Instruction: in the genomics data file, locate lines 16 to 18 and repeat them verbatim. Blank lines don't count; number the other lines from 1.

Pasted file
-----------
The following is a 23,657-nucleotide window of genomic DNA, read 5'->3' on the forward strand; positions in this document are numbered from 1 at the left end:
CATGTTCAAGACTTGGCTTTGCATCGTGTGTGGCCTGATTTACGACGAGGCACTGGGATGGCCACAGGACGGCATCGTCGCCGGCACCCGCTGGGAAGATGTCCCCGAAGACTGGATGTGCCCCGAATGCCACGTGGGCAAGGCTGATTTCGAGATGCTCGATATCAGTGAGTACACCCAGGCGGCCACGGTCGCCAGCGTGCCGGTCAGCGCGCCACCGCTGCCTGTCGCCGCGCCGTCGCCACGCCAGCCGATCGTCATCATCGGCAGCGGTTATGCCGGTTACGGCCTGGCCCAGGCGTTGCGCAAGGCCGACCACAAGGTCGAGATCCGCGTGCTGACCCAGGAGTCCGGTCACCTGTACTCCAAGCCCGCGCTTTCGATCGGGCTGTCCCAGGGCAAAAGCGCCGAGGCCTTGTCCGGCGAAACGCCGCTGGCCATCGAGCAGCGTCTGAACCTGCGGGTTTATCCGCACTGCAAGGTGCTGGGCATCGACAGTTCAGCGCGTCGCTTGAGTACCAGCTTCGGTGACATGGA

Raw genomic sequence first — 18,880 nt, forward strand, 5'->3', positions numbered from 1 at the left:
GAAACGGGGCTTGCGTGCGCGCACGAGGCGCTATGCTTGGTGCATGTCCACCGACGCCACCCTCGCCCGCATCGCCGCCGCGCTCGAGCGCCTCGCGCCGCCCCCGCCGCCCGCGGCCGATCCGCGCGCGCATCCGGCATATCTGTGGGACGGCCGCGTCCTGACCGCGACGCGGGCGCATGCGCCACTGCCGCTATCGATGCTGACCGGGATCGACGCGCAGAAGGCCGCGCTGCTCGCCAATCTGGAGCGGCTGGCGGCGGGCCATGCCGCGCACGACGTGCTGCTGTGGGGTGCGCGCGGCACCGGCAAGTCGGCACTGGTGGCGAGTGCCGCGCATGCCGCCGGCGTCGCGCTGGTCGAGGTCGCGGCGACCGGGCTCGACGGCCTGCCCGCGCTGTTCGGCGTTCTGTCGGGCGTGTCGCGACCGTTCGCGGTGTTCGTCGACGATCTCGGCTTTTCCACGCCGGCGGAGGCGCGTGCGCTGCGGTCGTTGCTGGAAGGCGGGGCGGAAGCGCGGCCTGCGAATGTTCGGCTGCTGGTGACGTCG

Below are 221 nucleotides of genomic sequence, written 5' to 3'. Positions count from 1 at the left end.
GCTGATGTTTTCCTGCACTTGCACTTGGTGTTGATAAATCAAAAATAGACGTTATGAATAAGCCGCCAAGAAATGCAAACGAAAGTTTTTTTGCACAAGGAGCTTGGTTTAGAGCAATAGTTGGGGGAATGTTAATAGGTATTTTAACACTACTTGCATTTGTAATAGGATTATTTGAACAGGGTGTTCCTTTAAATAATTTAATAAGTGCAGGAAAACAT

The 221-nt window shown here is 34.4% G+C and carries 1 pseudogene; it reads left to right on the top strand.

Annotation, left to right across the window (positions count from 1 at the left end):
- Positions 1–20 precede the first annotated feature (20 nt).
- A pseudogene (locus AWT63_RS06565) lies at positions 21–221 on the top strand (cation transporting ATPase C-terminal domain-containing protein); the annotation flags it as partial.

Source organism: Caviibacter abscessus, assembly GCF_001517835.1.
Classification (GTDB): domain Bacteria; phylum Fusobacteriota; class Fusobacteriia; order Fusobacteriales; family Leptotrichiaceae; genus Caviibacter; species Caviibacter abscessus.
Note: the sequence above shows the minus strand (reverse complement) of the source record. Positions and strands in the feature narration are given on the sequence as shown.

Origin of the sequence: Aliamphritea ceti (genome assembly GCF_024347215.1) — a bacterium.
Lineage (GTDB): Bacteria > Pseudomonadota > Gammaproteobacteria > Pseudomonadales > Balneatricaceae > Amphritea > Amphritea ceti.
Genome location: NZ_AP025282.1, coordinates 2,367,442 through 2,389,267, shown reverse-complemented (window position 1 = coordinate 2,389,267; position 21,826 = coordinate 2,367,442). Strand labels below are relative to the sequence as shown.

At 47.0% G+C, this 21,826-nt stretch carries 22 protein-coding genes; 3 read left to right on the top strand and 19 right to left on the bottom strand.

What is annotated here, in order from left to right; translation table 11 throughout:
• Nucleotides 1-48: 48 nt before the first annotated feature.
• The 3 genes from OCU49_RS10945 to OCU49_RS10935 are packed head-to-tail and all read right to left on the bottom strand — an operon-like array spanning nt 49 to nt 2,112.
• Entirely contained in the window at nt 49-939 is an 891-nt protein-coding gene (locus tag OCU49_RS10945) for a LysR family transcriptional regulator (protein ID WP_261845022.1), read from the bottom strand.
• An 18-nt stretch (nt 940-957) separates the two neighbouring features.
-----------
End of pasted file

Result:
Genome location: NZ_AP025282.1, coordinates 2,367,442 through 2,389,267, shown reverse-complemented (window position 1 = coordinate 2,389,267; position 21,826 = coordinate 2,367,442). Strand labels below are relative to the sequence as shown.

At 47.0% G+C, this 21,826-nt stretch carries 22 protein-coding genes; 3 read left to right on the top strand and 19 right to left on the bottom strand.

What is annotated here, in order from left to right; translation table 11 throughout: